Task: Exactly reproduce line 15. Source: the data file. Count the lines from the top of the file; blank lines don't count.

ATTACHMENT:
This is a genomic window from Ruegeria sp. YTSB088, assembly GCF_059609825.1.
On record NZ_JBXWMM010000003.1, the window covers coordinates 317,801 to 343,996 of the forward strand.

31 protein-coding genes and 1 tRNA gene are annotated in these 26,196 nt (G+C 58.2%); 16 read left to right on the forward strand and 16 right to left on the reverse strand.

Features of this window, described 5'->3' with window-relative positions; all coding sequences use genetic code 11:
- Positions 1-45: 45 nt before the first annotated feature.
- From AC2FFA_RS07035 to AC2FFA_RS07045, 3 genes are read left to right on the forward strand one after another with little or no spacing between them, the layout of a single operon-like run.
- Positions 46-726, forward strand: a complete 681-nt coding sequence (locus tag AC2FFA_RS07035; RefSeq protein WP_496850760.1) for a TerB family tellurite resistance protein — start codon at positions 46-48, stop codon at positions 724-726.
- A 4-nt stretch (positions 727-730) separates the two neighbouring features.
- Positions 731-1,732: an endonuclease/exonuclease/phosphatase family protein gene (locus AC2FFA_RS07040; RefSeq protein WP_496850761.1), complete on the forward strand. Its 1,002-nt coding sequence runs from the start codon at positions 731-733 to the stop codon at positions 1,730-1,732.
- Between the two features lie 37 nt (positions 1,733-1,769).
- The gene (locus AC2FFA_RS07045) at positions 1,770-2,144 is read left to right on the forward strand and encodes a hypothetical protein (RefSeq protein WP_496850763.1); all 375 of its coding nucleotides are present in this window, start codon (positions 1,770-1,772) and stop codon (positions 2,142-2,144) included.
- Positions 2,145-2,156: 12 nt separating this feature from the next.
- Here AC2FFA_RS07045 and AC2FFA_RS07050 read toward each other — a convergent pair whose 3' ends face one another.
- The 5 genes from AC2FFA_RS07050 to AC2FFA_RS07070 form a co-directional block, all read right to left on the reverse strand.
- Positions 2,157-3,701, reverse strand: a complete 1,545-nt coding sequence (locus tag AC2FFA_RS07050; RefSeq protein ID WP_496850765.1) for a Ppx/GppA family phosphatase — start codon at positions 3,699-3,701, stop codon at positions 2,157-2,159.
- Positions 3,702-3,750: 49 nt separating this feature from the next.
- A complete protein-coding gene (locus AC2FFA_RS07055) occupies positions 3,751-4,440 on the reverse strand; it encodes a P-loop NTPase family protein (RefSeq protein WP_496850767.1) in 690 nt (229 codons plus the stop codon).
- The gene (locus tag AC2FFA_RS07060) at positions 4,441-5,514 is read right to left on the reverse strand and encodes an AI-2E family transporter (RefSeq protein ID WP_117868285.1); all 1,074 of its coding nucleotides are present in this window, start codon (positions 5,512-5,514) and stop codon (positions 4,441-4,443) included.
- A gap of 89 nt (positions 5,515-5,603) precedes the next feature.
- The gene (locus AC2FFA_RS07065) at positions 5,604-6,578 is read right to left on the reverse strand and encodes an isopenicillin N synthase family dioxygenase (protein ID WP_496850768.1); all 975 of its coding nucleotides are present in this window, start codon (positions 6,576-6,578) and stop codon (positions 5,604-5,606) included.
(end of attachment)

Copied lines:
- Positions 2,157-3,701, reverse strand: a complete 1,545-nt coding sequence (locus tag AC2FFA_RS07050; RefSeq protein ID WP_496850765.1) for a Ppx/GppA family phosphatase — start codon at positions 3,699-3,701, stop codon at positions 2,157-2,159.